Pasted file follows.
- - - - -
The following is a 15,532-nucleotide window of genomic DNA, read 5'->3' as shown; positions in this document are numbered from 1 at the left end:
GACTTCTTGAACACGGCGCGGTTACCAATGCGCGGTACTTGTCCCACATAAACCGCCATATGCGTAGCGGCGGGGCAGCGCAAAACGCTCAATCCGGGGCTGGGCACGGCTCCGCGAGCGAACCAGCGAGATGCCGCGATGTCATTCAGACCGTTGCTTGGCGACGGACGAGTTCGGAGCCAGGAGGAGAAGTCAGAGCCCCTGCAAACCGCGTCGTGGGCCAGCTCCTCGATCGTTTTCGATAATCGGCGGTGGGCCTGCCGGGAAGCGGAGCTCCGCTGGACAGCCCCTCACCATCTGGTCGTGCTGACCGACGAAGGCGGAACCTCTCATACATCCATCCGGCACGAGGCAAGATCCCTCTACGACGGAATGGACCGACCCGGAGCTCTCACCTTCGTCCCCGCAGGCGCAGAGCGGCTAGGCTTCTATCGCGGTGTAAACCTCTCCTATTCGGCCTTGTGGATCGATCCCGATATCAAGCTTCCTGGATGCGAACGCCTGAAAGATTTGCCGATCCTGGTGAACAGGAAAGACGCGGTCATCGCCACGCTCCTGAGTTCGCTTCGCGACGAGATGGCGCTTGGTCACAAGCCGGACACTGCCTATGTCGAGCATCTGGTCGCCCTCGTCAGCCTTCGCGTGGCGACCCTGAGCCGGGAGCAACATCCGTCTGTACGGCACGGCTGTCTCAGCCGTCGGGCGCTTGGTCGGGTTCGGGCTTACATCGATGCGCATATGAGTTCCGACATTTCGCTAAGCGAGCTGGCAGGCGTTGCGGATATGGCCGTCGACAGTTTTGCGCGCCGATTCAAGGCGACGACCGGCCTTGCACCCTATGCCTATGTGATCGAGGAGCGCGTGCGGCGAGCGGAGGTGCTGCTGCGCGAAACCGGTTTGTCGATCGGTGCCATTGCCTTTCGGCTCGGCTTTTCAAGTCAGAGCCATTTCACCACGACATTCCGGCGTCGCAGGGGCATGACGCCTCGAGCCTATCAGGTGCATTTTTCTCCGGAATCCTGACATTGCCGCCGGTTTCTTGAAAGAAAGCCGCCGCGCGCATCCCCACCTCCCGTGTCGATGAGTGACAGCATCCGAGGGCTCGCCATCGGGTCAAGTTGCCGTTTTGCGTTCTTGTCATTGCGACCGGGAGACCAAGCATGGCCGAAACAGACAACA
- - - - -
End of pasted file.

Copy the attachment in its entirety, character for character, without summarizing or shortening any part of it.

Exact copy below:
The following is a 15,532-nucleotide window of genomic DNA, read 5'->3' as shown; positions in this document are numbered from 1 at the left end:
GACTTCTTGAACACGGCGCGGTTACCAATGCGCGGTACTTGTCCCACATAAACCGCCATATGCGTAGCGGCGGGGCAGCGCAAAACGCTCAATCCGGGGCTGGGCACGGCTCCGCGAGCGAACCAGCGAGATGCCGCGATGTCATTCAGACCGTTGCTTGGCGACGGACGAGTTCGGAGCCAGGAGGAGAAGTCAGAGCCCCTGCAAACCGCGTCGTGGGCCAGCTCCTCGATCGTTTTCGATAATCGGCGGTGGGCCTGCCGGGAAGCGGAGCTCCGCTGGACAGCCCCTCACCATCTGGTCGTGCTGACCGACGAAGGCGGAACCTCTCATACATCCATCCGGCACGAGGCAAGATCCCTCTACGACGGAATGGACCGACCCGGAGCTCTCACCTTCGTCCCCGCAGGCGCAGAGCGGCTAGGCTTCTATCGCGGTGTAAACCTCTCCTATTCGGCCTTGTGGATCGATCCCGATATCAAGCTTCCTGGATGCGAACGCCTGAAAGATTTGCCGATCCTGGTGAACAGGAAAGACGCGGTCATCGCCACGCTCCTGAGTTCGCTTCGCGACGAGATGGCGCTTGGTCACAAGCCGGACACTGCCTATGTCGAGCATCTGGTCGCCCTCGTCAGCCTTCGCGTGGCGACCCTGAGCCGGGAGCAACATCCGTCTGTACGGCACGGCTGTCTCAGCCGTCGGGCGCTTGGTCGGGTTCGGGCTTACATCGATGCGCATATGAGTTCCGACATTTCGCTAAGCGAGCTGGCAGGCGTTGCGGATATGGCCGTCGACAGTTTTGCGCGCCGATTCAAGGCGACGACCGGCCTTGCACCCTATGCCTATGTGATCGAGGAGCGCGTGCGGCGAGCGGAGGTGCTGCTGCGCGAAACCGGTTTGTCGATCGGTGCCATTGCCTTTCGGCTCGGCTTTTCAAGTCAGAGCCATTTCACCACGACATTCCGGCGTCGCAGGGGCATGACGCCTCGAGCCTATCAGGTGCATTTTTCTCCGGAATCCTGACATTGCCGCCGGTTTCTTGAAAGAAAGCCGCCGCGCGCATCCCCACCTCCCGTGTCGATGAGTGACAGCATCCGAGGGCTCGCCATCGGGTCAAGTTGCCGTTTTGCGTTCTTGTCATTGCGACCGGGAGACCAAGCATGGCCGAAACAGACAACA